Part 2: Underappreciated

I had an employee approach me once and tell me that she needed to make more money. She had a long, stressful commute, she had some expensive, personal, medical stuff going on, and she needed a raise.

I told her no.

Here’s the hard truth, your choices, your challenges, and your needs are ultimately not a good enough reason for you to deserve a raise. So what is?

Here are a list of reasons you deserve a raise

-extra projects you’ve taken on

-team work and leadership skills

-ways you’ve grown as an individual

-responsibilities you have that are above your job description

-consistently high performance

-time served (though sometimes I’d even argue with this, just because you’ve been there forever doesn’t mean you’re adding value)

-revenue you’ve created or generated or assisted in generating

-regular positive guest feedback

Let’s say one or more of these apply to you. In addition, you haven’t received any write-ups, you haven’t been called in for coaching or counseling, and you haven’t been involved in any conflicts that you couldn’t solve on your own. You own your shovelful and manage it carefully.

So how do you go about advocating for an increase?

  1. Understand how money works at your facility
    1. ask questions about the budget
    2. understand how your daily choices impact the bottom line
    3. do things to add to the revenue and decrease the expenses
    4. understand how the financials are reported and how an increase for you would impact those financials
  2. Understand who makes the decisions
    1. who all signs off on increases?
    2. start building relationships with those individuals while respecting the chain of command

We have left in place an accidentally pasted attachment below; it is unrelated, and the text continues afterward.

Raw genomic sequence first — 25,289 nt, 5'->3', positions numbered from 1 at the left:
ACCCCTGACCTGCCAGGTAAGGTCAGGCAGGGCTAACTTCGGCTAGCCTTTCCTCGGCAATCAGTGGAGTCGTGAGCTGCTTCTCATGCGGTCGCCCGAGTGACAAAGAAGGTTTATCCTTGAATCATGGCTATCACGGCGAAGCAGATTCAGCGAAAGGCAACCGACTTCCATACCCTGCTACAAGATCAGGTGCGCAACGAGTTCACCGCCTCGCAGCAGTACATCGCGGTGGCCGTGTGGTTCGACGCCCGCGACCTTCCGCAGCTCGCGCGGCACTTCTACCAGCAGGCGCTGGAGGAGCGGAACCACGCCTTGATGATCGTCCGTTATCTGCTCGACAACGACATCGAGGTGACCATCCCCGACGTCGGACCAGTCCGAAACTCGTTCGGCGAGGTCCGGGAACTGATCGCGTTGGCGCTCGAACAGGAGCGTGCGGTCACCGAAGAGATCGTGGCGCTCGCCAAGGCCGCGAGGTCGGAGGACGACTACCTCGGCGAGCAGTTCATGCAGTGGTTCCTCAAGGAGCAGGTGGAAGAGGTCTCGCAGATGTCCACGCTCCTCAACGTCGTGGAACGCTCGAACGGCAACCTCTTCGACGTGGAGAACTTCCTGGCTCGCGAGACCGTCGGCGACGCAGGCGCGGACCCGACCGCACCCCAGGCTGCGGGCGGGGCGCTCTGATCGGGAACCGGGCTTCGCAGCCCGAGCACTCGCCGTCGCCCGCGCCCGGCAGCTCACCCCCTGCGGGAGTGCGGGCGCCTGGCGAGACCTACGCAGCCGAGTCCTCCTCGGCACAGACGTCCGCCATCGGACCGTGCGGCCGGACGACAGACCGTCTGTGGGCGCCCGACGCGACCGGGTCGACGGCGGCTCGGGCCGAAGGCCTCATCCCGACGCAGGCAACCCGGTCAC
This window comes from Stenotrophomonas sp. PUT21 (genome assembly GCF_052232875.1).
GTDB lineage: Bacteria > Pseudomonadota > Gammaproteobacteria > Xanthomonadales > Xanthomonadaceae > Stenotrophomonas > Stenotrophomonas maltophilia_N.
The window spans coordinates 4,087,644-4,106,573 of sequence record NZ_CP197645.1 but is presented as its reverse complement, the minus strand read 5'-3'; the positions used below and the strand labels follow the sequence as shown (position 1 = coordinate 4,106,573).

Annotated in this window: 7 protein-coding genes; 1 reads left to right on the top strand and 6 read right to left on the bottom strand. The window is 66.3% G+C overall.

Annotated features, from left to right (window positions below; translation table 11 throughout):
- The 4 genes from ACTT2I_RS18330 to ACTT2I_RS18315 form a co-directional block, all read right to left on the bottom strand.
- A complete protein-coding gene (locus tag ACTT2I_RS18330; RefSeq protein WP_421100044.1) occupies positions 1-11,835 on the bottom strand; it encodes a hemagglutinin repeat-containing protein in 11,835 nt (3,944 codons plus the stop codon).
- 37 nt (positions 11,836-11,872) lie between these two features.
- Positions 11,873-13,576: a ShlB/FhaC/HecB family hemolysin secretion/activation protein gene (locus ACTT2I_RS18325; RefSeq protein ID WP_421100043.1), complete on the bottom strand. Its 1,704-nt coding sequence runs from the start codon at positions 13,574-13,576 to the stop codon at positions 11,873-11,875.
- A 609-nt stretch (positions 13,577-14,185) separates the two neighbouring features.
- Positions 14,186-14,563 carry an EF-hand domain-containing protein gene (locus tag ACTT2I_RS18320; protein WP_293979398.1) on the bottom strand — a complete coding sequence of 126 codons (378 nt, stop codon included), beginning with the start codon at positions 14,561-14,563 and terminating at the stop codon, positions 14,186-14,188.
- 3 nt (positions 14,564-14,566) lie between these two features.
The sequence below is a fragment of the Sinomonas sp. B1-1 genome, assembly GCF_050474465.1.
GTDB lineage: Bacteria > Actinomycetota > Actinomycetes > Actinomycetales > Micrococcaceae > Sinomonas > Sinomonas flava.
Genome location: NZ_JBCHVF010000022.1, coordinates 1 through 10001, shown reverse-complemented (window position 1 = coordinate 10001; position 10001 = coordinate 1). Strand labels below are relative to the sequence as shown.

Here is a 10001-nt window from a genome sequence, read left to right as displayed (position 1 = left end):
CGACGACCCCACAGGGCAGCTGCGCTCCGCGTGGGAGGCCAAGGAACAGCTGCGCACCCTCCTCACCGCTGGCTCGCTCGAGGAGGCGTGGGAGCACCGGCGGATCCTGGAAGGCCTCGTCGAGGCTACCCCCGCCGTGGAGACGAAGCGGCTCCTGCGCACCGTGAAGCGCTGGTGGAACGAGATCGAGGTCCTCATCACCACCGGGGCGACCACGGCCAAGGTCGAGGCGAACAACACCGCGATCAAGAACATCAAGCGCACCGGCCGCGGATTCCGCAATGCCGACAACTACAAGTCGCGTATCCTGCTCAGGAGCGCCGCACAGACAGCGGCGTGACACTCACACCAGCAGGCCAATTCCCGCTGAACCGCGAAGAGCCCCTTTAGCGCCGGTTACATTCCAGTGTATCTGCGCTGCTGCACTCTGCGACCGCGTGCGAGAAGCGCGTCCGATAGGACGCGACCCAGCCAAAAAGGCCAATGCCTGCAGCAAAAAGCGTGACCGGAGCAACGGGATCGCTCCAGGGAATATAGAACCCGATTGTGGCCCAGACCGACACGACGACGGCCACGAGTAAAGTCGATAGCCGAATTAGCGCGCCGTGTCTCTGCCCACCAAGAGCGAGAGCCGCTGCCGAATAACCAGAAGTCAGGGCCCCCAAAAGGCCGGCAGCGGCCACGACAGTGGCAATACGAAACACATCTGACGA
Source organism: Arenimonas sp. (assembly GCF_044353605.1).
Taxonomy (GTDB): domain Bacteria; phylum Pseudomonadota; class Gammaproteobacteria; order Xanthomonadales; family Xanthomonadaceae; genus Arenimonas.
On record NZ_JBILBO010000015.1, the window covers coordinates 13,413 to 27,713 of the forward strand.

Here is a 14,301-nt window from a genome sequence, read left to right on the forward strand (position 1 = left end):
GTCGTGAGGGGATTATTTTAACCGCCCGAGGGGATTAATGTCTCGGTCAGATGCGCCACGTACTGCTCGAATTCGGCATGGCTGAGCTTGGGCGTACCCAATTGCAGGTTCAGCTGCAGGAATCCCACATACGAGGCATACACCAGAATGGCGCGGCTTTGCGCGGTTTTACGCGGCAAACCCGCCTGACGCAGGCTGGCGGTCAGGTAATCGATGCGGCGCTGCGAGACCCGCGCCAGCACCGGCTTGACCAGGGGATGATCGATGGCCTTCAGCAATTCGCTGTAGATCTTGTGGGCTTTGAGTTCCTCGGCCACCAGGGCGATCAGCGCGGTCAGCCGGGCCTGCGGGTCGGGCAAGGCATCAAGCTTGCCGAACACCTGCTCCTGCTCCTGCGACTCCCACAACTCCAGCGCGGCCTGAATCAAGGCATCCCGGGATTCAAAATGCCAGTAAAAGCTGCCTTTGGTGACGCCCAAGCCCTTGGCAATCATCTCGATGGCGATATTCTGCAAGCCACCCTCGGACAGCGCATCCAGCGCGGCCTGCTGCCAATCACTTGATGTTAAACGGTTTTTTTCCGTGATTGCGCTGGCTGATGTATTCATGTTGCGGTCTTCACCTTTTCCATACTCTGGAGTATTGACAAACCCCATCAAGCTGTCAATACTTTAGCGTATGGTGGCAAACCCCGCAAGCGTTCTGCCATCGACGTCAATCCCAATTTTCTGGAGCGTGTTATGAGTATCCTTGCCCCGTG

3. Make your case
    1. make a list of the reasons you deserve a raise from above
    2. talk about why retaining you is important and what it looks like long term
    3. make sure to talk about everything you’ve already done and things you plan on doing in the future
    4. if now that you understand the system you know a raise is unlikely then get creative. Can you make a commission on programs? Can they pay for a conference or a course you want to take? Can you make a plan to slowly increase your pay over time?

Lastly you have to be prepared for a “no” or a “not yet” answer. Ask questions about what you can do to change the answer in the future and ask when you should follow up on your progress. Most importantly listen to the reason your manager gives you, and then think about what you can do to change that answer in the future.

You should also be prepared with your plan B. What will you do if you don’t get the raise? Are there other ways you can meet your own financial needs? Are you sure you aren’t basing your personal value on the dollar amount of your paycheck.

If the answer is no, it’s a good time to redefine your why. You’re going to feel under appreciated and your ego is going to take a little hit. Recommit to WHY you do what you do everyday. For most of us it isn’t the paycheck anyway.

That employee I mentioned in the beginning, she went back to the drawing board and came back a couple weeks later to make her case. As I expected, she had added a tremendous amount of value to our team and got the increase that she deserved! So go out there and get it!

Our online course Beyond Animal Training will help you find your “Why” and work to change the culture of your facility. Check it out!

 

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